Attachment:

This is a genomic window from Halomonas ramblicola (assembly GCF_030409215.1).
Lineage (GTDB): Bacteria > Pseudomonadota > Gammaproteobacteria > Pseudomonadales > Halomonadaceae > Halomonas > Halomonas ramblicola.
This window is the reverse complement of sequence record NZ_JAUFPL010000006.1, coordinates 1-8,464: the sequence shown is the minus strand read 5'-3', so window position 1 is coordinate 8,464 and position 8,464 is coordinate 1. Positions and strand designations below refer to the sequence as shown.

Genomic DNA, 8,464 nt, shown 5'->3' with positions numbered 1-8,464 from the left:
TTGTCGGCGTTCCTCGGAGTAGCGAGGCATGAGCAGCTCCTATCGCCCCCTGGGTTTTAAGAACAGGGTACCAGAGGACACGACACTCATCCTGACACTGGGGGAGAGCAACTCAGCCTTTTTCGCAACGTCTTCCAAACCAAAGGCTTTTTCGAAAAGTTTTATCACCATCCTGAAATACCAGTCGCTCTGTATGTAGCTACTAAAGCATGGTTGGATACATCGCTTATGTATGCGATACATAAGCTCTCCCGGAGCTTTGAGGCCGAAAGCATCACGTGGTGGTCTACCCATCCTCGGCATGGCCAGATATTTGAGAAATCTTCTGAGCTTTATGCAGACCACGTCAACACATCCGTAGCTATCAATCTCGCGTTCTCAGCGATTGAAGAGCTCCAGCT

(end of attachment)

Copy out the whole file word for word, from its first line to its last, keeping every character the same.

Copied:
This is a genomic window from Halomonas ramblicola (assembly GCF_030409215.1).
Lineage (GTDB): Bacteria > Pseudomonadota > Gammaproteobacteria > Pseudomonadales > Halomonadaceae > Halomonas > Halomonas ramblicola.
This window is the reverse complement of sequence record NZ_JAUFPL010000006.1, coordinates 1-8,464: the sequence shown is the minus strand read 5'-3', so window position 1 is coordinate 8,464 and position 8,464 is coordinate 1. Positions and strand designations below refer to the sequence as shown.

Genomic DNA, 8,464 nt, shown 5'->3' with positions numbered 1-8,464 from the left:
TTGTCGGCGTTCCTCGGAGTAGCGAGGCATGAGCAGCTCCTATCGCCCCCTGGGTTTTAAGAACAGGGTACCAGAGGACACGACACTCATCCTGACACTGGGGGAGAGCAACTCAGCCTTTTTCGCAACGTCTTCCAAACCAAAGGCTTTTTCGAAAAGTTTTATCACCATCCTGAAATACCAGTCGCTCTGTATGTAGCTACTAAAGCATGGTTGGATACATCGCTTATGTATGCGATACATAAGCTCTCCCGGAGCTTTGAGGCCGAAAGCATCACGTGGTGGTCTACCCATCCTCGGCATGGCCAGATATTTGAGAAATCTTCTGAGCTTTATGCAGACCACGTCAACACATCCGTAGCTATCAATCTCGCGTTCTCAGCGATTGAAGAGCTCCAGCT